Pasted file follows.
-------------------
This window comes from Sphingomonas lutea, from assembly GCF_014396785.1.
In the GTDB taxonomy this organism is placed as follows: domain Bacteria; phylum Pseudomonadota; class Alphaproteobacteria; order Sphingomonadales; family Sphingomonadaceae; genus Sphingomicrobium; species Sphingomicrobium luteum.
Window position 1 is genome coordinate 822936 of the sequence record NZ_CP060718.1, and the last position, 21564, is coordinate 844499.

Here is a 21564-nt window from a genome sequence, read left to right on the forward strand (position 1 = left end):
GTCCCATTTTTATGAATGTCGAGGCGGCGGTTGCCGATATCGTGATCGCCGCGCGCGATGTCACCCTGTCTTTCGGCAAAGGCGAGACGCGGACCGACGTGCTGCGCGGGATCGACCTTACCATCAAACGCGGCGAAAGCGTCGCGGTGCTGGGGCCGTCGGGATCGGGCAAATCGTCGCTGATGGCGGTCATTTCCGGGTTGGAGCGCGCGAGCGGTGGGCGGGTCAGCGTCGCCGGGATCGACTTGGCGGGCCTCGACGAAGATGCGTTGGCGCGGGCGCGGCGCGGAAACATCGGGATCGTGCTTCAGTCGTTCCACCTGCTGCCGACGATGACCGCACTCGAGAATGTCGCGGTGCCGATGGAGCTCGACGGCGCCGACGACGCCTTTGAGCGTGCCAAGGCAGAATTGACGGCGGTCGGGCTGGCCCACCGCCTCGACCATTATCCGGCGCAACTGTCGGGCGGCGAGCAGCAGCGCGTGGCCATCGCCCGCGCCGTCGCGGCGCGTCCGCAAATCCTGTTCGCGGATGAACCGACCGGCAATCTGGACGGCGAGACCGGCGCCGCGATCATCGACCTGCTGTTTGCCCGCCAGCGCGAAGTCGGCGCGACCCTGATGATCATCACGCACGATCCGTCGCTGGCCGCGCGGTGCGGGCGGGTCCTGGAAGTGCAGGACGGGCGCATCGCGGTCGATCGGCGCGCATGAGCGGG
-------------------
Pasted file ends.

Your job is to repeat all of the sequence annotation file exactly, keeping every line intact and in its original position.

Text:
This window comes from Sphingomonas lutea, from assembly GCF_014396785.1.
In the GTDB taxonomy this organism is placed as follows: domain Bacteria; phylum Pseudomonadota; class Alphaproteobacteria; order Sphingomonadales; family Sphingomonadaceae; genus Sphingomicrobium; species Sphingomicrobium luteum.
Window position 1 is genome coordinate 822936 of the sequence record NZ_CP060718.1, and the last position, 21564, is coordinate 844499.

Here is a 21564-nt window from a genome sequence, read left to right on the forward strand (position 1 = left end):
GTCCCATTTTTATGAATGTCGAGGCGGCGGTTGCCGATATCGTGATCGCCGCGCGCGATGTCACCCTGTCTTTCGGCAAAGGCGAGACGCGGACCGACGTGCTGCGCGGGATCGACCTTACCATCAAACGCGGCGAAAGCGTCGCGGTGCTGGGGCCGTCGGGATCGGGCAAATCGTCGCTGATGGCGGTCATTTCCGGGTTGGAGCGCGCGAGCGGTGGGCGGGTCAGCGTCGCCGGGATCGACTTGGCGGGCCTCGACGAAGATGCGTTGGCGCGGGCGCGGCGCGGAAACATCGGGATCGTGCTTCAGTCGTTCCACCTGCTGCCGACGATGACCGCACTCGAGAATGTCGCGGTGCCGATGGAGCTCGACGGCGCCGACGACGCCTTTGAGCGTGCCAAGGCAGAATTGACGGCGGTCGGGCTGGCCCACCGCCTCGACCATTATCCGGCGCAACTGTCGGGCGGCGAGCAGCAGCGCGTGGCCATCGCCCGCGCCGTCGCGGCGCGTCCGCAAATCCTGTTCGCGGATGAACCGACCGGCAATCTGGACGGCGAGACCGGCGCCGCGATCATCGACCTGCTGTTTGCCCGCCAGCGCGAAGTCGGCGCGACCCTGATGATCATCACGCACGATCCGTCGCTGGCCGCGCGGTGCGGGCGGGTCCTGGAAGTGCAGGACGGGCGCATCGCGGTCGATCGGCGCGCATGAGCGGG